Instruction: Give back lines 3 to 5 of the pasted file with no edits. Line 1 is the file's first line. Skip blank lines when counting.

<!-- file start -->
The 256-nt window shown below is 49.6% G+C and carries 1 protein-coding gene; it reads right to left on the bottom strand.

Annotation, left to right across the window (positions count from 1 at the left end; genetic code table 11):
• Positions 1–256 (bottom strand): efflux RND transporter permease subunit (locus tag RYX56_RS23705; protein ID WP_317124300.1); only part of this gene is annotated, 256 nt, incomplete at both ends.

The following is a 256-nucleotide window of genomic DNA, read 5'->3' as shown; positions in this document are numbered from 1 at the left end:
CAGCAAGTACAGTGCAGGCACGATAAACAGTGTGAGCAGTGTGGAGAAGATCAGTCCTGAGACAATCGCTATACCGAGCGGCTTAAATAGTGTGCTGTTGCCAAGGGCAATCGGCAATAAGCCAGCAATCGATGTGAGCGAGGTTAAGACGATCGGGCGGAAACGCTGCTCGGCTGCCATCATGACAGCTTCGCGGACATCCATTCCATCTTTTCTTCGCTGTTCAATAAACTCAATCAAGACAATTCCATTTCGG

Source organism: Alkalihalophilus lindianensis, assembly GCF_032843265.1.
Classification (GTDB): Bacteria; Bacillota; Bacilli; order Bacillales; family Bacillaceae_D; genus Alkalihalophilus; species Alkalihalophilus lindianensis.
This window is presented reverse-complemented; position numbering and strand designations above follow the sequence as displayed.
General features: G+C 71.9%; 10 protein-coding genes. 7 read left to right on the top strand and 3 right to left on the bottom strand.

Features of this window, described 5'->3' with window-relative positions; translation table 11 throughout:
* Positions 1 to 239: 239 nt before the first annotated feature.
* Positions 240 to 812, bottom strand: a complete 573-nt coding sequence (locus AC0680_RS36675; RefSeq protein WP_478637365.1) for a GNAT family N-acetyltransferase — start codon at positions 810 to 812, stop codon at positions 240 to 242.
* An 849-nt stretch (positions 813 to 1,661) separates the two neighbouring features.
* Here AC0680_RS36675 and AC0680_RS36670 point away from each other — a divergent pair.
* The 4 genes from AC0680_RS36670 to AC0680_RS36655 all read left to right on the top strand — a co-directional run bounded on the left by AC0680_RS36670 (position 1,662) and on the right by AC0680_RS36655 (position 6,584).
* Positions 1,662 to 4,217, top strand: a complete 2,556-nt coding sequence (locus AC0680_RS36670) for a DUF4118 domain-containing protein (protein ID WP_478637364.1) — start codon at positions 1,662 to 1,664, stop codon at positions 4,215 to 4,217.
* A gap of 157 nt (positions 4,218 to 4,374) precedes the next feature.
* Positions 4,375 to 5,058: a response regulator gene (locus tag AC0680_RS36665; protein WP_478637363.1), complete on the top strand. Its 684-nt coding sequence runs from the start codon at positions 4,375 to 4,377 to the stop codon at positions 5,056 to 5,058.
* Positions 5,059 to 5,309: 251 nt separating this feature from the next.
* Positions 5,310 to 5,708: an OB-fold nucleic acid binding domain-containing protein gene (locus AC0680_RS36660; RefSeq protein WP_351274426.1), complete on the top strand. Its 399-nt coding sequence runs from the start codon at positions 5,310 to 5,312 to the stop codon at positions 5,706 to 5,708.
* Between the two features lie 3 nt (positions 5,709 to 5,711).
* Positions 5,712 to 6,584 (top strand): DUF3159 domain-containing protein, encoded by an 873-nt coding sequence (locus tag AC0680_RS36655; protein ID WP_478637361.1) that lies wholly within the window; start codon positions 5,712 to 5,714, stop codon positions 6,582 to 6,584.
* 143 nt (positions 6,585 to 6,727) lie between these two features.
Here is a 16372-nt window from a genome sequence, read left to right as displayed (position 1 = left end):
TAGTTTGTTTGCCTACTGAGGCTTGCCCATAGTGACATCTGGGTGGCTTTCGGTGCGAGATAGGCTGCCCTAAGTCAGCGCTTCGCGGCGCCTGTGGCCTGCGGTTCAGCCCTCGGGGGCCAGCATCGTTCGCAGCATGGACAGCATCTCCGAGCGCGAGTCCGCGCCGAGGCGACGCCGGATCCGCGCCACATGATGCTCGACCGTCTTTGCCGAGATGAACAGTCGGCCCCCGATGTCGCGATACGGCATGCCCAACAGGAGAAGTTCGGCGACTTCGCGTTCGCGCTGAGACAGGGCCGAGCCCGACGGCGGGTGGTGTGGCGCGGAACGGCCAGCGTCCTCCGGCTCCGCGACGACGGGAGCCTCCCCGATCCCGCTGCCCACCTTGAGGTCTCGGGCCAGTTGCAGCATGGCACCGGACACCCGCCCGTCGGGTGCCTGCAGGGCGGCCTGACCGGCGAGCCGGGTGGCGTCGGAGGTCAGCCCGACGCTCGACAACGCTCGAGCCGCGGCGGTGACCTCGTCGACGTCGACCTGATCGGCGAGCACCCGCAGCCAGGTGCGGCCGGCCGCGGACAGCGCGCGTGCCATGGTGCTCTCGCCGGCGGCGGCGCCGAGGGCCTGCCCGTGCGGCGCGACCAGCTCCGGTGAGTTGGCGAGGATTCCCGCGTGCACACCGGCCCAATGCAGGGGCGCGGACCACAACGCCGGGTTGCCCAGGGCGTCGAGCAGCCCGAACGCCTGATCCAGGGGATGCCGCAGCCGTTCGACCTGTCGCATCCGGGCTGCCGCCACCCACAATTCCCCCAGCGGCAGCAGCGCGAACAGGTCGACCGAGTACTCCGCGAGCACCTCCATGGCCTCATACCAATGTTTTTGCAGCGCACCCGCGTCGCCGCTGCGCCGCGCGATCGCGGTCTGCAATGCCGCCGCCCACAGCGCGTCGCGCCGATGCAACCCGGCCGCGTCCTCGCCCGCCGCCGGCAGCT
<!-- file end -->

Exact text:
• Positions 1–256 (bottom strand): efflux RND transporter permease subunit (locus tag RYX56_RS23705; protein ID WP_317124300.1); only part of this gene is annotated, 256 nt, incomplete at both ends.

The following is a 256-nucleotide window of genomic DNA, read 5'->3' as shown; positions in this document are numbered from 1 at the left end:
CAGCAAGTACAGTGCAGGCACGATAAACAGTGTGAGCAGTGTGGAGAAGATCAGTCCTGAGACAATCGCTATACCGAGCGGCTTAAATAGTGTGCTGTTGCCAAGGGCAATCGGCAATAAGCCAGCAATCGATGTGAGCGAGGTTAAGACGATCGGGCGGAAACGCTGCTCGGCTGCCATCATGACAGCTTCGCGGACATCCATTCCATCTTTTCTTCGCTGTTCAATAAACTCAATCAAGACAATTCCATTTCGG